The Data Collaborative for Justice (DCJ):
The Data Collaborative for Justice is a research organization launched at John Jay College of Criminal Justice in 2013. The DCJ has partnered with state and local agencies in New York to publish reports on various criminal justice topics, and expanded portfolio of analyses, evaluation, and partnerships around the nation. The DCJ also provides technical assistance to the Mayor’s Office of Criminal Justice of New York City to process administrative data for criminal justice research, including data analysis, data engineering, and data product development. This position is for the technical assistance project. The DCJ operates under the Research Foundation City University of New York (RF).
The Mayor’s Office of Criminal Justice:
The Mayor’s Office of Criminal Justice (MOCJ) advises the Mayor of the City of New York on criminal justice policy. MOCJ develops and implements strategies to reduce crime and incarceration and to promote fairness and legitimacy. MOCJ works with law enforcement, city agencies, non-profits, foundations and others to implement data-driven strategies that address current crime conditions, prevent offending, and build the strong neighborhoods that ensure enduring safety. The office draws on various disciplines, such as, behavioral economics to “nudge” conduct and machine learning to develop reliable predictive analytics, to ensure effective results.
DCJ is seeking a Data Scientist to primarily assist with the technical assistance provided to MOCJ. This project provides coding and analytic support to assist MOCJ on their large-scale anti-violence and criminal justice reform efforts. Coming from a computer science perspective on assessing tradeoffs and causal inference, and working closely with the MOCJ Research team, the ideal candidate will be responsible for planning and monitoring analyses to optimize programmatic development and understand outcomes. This includes identification of data opportunities for answering key policy questions, assessing the appropriateness of a range of complex methods to assess optimization of supportive services through various techniques, including machine learning, and collaborating with other MOCJ researchers on in-house dashboards to monitor program opportunities and effectiveness.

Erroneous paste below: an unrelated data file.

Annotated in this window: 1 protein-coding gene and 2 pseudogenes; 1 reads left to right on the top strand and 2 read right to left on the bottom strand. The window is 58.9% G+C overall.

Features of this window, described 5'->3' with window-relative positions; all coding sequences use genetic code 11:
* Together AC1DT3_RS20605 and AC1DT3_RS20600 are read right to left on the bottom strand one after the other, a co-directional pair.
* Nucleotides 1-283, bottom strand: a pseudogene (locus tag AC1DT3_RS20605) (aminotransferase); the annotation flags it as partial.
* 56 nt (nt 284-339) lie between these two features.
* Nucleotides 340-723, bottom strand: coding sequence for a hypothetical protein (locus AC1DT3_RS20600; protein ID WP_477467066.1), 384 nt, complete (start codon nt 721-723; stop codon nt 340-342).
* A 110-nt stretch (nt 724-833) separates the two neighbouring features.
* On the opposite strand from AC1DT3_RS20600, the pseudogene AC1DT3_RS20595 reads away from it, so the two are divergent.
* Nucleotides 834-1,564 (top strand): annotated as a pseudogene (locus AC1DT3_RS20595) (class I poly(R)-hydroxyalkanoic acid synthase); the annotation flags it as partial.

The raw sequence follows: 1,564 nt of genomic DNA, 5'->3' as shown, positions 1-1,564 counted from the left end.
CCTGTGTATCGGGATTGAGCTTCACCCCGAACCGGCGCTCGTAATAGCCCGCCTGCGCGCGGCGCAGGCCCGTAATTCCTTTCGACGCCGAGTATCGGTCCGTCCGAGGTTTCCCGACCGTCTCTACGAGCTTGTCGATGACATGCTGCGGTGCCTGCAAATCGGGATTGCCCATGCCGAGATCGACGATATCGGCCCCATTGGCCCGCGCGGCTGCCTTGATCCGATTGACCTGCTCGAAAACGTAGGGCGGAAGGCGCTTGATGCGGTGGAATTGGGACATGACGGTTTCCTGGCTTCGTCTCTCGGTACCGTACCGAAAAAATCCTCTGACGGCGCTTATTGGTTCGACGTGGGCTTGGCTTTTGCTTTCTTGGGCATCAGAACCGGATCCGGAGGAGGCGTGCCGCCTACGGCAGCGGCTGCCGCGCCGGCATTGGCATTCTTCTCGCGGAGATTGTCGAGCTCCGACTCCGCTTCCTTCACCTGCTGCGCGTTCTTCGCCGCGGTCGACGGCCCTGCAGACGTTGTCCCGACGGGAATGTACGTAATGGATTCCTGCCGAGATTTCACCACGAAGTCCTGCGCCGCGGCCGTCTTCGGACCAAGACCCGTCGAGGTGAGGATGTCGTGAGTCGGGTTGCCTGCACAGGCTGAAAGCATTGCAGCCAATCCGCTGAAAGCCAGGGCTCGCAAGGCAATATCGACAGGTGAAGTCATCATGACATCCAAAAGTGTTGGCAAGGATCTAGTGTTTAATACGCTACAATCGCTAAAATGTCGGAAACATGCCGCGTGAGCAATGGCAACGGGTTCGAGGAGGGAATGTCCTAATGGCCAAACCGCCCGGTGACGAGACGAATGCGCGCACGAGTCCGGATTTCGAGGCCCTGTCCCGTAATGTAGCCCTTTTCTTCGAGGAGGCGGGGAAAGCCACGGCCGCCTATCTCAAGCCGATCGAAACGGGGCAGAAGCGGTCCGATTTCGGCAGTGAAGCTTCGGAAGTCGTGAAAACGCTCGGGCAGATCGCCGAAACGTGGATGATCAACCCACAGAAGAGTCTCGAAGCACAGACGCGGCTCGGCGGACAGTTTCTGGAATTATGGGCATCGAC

The Data Scientist’s responsibilities include, but are not limited to:
· Design and implement analyses using a range of advanced data science research methods;
· Develop meaningful indicators and data experiments that are responsive to nuanced policy issues and that can be embedded into existing integrated data dashboards for ongoing analysis and performance measurement;
· Identify creative ways to make causal inferences to address large, multi-faceted policy questions while taking into account complex externalities, including complex research designs such as building control groups into real-time data tracking systems, identifying opportunities in the data for causal inference, machine learning optimization, natural or low-impact comparison groups, and creating synthetic control groups, and assess whether the conditions are sufficient for causal inference;